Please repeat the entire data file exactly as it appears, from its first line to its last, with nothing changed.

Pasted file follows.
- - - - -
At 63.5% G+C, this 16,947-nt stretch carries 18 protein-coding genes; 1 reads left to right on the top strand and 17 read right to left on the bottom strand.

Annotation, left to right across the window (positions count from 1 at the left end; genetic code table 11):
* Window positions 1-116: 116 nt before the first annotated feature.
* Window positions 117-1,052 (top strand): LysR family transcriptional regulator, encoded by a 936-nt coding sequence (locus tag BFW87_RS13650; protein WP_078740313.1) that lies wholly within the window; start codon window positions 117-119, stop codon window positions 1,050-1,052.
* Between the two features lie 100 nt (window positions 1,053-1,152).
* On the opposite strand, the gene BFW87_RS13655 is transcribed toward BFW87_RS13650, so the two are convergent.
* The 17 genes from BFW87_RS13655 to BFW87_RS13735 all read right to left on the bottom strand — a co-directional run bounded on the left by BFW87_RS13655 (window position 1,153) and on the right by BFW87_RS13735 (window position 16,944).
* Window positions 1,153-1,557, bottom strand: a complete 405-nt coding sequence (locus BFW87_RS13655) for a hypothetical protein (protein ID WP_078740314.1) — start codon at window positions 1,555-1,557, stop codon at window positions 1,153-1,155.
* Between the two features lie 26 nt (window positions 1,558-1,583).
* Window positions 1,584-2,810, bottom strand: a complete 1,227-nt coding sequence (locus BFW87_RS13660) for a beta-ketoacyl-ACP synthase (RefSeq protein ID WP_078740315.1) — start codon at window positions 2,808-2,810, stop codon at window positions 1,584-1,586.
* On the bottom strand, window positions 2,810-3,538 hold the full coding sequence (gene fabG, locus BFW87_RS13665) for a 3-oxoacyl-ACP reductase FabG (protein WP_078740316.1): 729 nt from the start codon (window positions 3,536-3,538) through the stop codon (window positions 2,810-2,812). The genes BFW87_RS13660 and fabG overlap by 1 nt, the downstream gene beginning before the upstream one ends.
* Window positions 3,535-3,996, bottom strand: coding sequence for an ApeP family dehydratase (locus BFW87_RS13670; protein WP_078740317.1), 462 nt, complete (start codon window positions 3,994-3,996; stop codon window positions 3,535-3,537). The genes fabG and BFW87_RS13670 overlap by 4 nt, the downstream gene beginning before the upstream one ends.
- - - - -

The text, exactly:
At 63.5% G+C, this 16,947-nt stretch carries 18 protein-coding genes; 1 reads left to right on the top strand and 17 read right to left on the bottom strand.

Annotation, left to right across the window (positions count from 1 at the left end; genetic code table 11):
* Window positions 1-116: 116 nt before the first annotated feature.
* Window positions 117-1,052 (top strand): LysR family transcriptional regulator, encoded by a 936-nt coding sequence (locus tag BFW87_RS13650; protein WP_078740313.1) that lies wholly within the window; start codon window positions 117-119, stop codon window positions 1,050-1,052.
* Between the two features lie 100 nt (window positions 1,053-1,152).
* On the opposite strand, the gene BFW87_RS13655 is transcribed toward BFW87_RS13650, so the two are convergent.
* The 17 genes from BFW87_RS13655 to BFW87_RS13735 all read right to left on the bottom strand — a co-directional run bounded on the left by BFW87_RS13655 (window position 1,153) and on the right by BFW87_RS13735 (window position 16,944).
* Window positions 1,153-1,557, bottom strand: a complete 405-nt coding sequence (locus BFW87_RS13655) for a hypothetical protein (protein ID WP_078740314.1) — start codon at window positions 1,555-1,557, stop codon at window positions 1,153-1,155.
* Between the two features lie 26 nt (window positions 1,558-1,583).
* Window positions 1,584-2,810, bottom strand: a complete 1,227-nt coding sequence (locus BFW87_RS13660) for a beta-ketoacyl-ACP synthase (RefSeq protein ID WP_078740315.1) — start codon at window positions 2,808-2,810, stop codon at window positions 1,584-1,586.
* On the bottom strand, window positions 2,810-3,538 hold the full coding sequence (gene fabG, locus BFW87_RS13665) for a 3-oxoacyl-ACP reductase FabG (protein WP_078740316.1): 729 nt from the start codon (window positions 3,536-3,538) through the stop codon (window positions 2,810-2,812). The genes BFW87_RS13660 and fabG overlap by 1 nt, the downstream gene beginning before the upstream one ends.
* Window positions 3,535-3,996, bottom strand: coding sequence for an ApeP family dehydratase (locus BFW87_RS13670; protein WP_078740317.1), 462 nt, complete (start codon window positions 3,994-3,996; stop codon window positions 3,535-3,537). The genes fabG and BFW87_RS13670 overlap by 4 nt, the downstream gene beginning before the upstream one ends.